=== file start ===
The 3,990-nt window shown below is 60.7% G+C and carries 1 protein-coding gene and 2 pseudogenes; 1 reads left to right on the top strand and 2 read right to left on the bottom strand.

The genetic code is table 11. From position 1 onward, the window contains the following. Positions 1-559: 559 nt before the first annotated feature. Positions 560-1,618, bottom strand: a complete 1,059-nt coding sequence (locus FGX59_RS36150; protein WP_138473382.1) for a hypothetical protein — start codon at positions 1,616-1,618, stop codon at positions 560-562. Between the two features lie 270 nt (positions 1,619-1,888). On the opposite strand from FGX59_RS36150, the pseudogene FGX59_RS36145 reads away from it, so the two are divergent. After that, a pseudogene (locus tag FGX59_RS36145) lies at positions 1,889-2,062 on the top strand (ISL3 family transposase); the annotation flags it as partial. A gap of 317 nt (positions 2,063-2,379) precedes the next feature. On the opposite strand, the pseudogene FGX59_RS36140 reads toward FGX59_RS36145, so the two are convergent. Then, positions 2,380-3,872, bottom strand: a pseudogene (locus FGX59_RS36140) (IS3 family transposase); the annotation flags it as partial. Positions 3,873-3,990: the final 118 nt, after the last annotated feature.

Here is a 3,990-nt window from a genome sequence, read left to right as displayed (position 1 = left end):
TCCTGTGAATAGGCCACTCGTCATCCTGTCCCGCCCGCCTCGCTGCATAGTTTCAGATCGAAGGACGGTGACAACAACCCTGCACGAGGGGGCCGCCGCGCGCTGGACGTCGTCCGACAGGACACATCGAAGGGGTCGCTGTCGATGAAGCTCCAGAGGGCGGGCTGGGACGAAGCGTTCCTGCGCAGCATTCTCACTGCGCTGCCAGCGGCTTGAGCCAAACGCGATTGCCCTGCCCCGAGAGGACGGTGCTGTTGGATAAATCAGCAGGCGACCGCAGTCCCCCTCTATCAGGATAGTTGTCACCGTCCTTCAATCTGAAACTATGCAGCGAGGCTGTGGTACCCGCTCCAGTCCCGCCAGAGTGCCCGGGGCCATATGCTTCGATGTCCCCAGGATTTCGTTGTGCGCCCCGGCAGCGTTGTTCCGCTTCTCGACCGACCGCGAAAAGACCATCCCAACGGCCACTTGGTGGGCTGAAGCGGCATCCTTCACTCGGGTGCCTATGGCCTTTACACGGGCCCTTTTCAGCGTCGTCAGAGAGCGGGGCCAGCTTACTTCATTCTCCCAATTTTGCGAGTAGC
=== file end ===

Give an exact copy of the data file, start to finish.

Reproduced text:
The 3,990-nt window shown below is 60.7% G+C and carries 1 protein-coding gene and 2 pseudogenes; 1 reads left to right on the top strand and 2 read right to left on the bottom strand.

The genetic code is table 11. From position 1 onward, the window contains the following. Positions 1-559: 559 nt before the first annotated feature. Positions 560-1,618, bottom strand: a complete 1,059-nt coding sequence (locus FGX59_RS36150; protein WP_138473382.1) for a hypothetical protein — start codon at positions 1,616-1,618, stop codon at positions 560-562. Between the two features lie 270 nt (positions 1,619-1,888). On the opposite strand from FGX59_RS36150, the pseudogene FGX59_RS36145 reads away from it, so the two are divergent. After that, a pseudogene (locus tag FGX59_RS36145) lies at positions 1,889-2,062 on the top strand (ISL3 family transposase); the annotation flags it as partial. A gap of 317 nt (positions 2,063-2,379) precedes the next feature. On the opposite strand, the pseudogene FGX59_RS36140 reads toward FGX59_RS36145, so the two are convergent. Then, positions 2,380-3,872, bottom strand: a pseudogene (locus FGX59_RS36140) (IS3 family transposase); the annotation flags it as partial. Positions 3,873-3,990: the final 118 nt, after the last annotated feature.

Here is a 3,990-nt window from a genome sequence, read left to right as displayed (position 1 = left end):
TCCTGTGAATAGGCCACTCGTCATCCTGTCCCGCCCGCCTCGCTGCATAGTTTCAGATCGAAGGACGGTGACAACAACCCTGCACGAGGGGGCCGCCGCGCGCTGGACGTCGTCCGACAGGACACATCGAAGGGGTCGCTGTCGATGAAGCTCCAGAGGGCGGGCTGGGACGAAGCGTTCCTGCGCAGCATTCTCACTGCGCTGCCAGCGGCTTGAGCCAAACGCGATTGCCCTGCCCCGAGAGGACGGTGCTGTTGGATAAATCAGCAGGCGACCGCAGTCCCCCTCTATCAGGATAGTTGTCACCGTCCTTCAATCTGAAACTATGCAGCGAGGCTGTGGTACCCGCTCCAGTCCCGCCAGAGTGCCCGGGGCCATATGCTTCGATGTCCCCAGGATTTCGTTGTGCGCCCCGGCAGCGTTGTTCCGCTTCTCGACCGACCGCGAAAAGACCATCCCAACGGCCACTTGGTGGGCTGAAGCGGCATCCTTCACTCGGGTGCCTATGGCCTTTACACGGGCCCTTTTCAGCGTCGTCAGAGAGCGGGGCCAGCTTACTTCATTCTCCCAATTTTGCGAGTAGC